image courtesy Hanna-Barbera Productions

image courtesy Hanna-Barbera Productions

Justice League opens this weekend and to be perfectly honest, I don't care. The reviews haven't been great and when it comes to movies that pander to my childhood nostalgia I'm much more of a Star Wars man.

But the marketing barrage that has accompanied the release of the film did remind me of a Saturday morning cartoon I would occasionally watch as a kid.

I don't remember much about the plot of individual episodes of Super Friends beyond the fact it featured the adventures of a group of superheroes. That said I do remember something about the architecture of the show. It seams this team of costumed vigilantes hung out in a headquarters called the "Hall of Justice". This was no subterranean Batcave but a monumental piece of civic architecture that would have been a prominent landmark regardless of if it was located in Gotham, Metropolis or Cincinnati.

I mention the third-largest city in Ohio because it is the real life home of Union Terminal, a train station that clearly acted as an architectural precedent for the hall portrayed in the cartoon.

UnionTerminal.jpg

Not being a superfan of DC superheroes I don't know much about the Hall of Justice or how it came to be built. But as an architectural supernerd I do know a few things about Cincinnati's Union Terminal.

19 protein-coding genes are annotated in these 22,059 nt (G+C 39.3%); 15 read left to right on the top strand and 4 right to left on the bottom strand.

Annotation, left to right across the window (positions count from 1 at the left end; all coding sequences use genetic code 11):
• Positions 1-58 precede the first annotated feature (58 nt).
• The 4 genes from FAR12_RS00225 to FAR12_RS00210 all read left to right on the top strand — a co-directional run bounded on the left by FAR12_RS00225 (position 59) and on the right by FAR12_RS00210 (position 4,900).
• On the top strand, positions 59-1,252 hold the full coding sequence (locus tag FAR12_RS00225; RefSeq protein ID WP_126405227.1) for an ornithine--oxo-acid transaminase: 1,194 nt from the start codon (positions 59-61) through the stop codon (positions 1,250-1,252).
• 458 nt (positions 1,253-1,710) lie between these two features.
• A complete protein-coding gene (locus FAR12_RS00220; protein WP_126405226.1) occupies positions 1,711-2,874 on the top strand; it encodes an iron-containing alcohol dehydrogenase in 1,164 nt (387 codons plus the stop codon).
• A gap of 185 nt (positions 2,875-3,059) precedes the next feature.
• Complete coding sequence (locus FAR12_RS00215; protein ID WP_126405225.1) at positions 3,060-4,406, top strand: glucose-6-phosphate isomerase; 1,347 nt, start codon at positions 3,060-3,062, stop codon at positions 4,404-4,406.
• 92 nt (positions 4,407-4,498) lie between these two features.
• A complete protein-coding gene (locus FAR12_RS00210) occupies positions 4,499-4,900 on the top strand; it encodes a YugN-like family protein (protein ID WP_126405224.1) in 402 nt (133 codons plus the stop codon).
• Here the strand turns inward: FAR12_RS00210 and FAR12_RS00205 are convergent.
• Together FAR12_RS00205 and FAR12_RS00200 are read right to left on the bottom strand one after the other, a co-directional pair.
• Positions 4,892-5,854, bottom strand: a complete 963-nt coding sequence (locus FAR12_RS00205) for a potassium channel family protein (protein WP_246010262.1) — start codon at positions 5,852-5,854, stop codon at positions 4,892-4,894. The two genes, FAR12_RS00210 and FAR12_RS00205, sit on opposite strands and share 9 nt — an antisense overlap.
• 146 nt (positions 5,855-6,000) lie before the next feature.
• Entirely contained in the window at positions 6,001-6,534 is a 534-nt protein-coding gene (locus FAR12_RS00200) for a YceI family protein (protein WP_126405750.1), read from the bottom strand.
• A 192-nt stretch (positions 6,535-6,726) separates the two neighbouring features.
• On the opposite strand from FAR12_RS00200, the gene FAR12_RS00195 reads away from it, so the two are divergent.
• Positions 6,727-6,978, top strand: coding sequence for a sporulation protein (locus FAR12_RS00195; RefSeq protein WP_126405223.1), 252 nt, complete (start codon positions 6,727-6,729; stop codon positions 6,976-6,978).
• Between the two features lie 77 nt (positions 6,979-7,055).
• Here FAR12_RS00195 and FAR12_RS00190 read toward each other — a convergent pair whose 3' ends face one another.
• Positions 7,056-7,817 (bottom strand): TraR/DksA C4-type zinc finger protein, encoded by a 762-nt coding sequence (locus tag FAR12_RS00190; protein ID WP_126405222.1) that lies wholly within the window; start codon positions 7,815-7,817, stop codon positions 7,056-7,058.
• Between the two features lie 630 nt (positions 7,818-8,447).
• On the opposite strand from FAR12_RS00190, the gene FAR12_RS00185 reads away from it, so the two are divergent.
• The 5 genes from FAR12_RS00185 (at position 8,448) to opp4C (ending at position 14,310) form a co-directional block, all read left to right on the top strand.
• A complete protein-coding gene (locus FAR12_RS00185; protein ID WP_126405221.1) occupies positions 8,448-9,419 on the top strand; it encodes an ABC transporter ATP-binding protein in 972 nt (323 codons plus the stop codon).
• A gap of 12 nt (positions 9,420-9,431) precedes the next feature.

It was designed by a team of superarchitects that included Paul Cret, a French architect who immigrated to the United States and became a successful and influential designer of public buildings. He helped design much of the campus of the University of Texas, including its iconic main tower building.

Around the same time he was working on the UT campus he was also working on an art deco train station for Cincinnati. It was completed in 1933 but because of the great Depression, World War II and the subsequent decline of rail transportation, it never served the capacity it was designed to accommodate. It was eventually abandoned but in the 1980s it was repurposed as a multi-use cultural facility that contains museums, theaters, and a library.

Cincinnati, it turns out, was the home of the broadcasting company that owned Hanna-Barbera Productions, the animation studio responsible for the creation of Super Friends. I'm certainly not the first one to point out the relationship between the fictional Hall of Justice and the real Union Terminal and the latter has actually been used as a set for several live-action portrayals of DC Comics superheroes.

I am unable to go into more detail about how the real life Union Terminal is incorporated into theses shows (or even if the building makes an appearance in the new movie) because as I've mentioned before, I really don't care.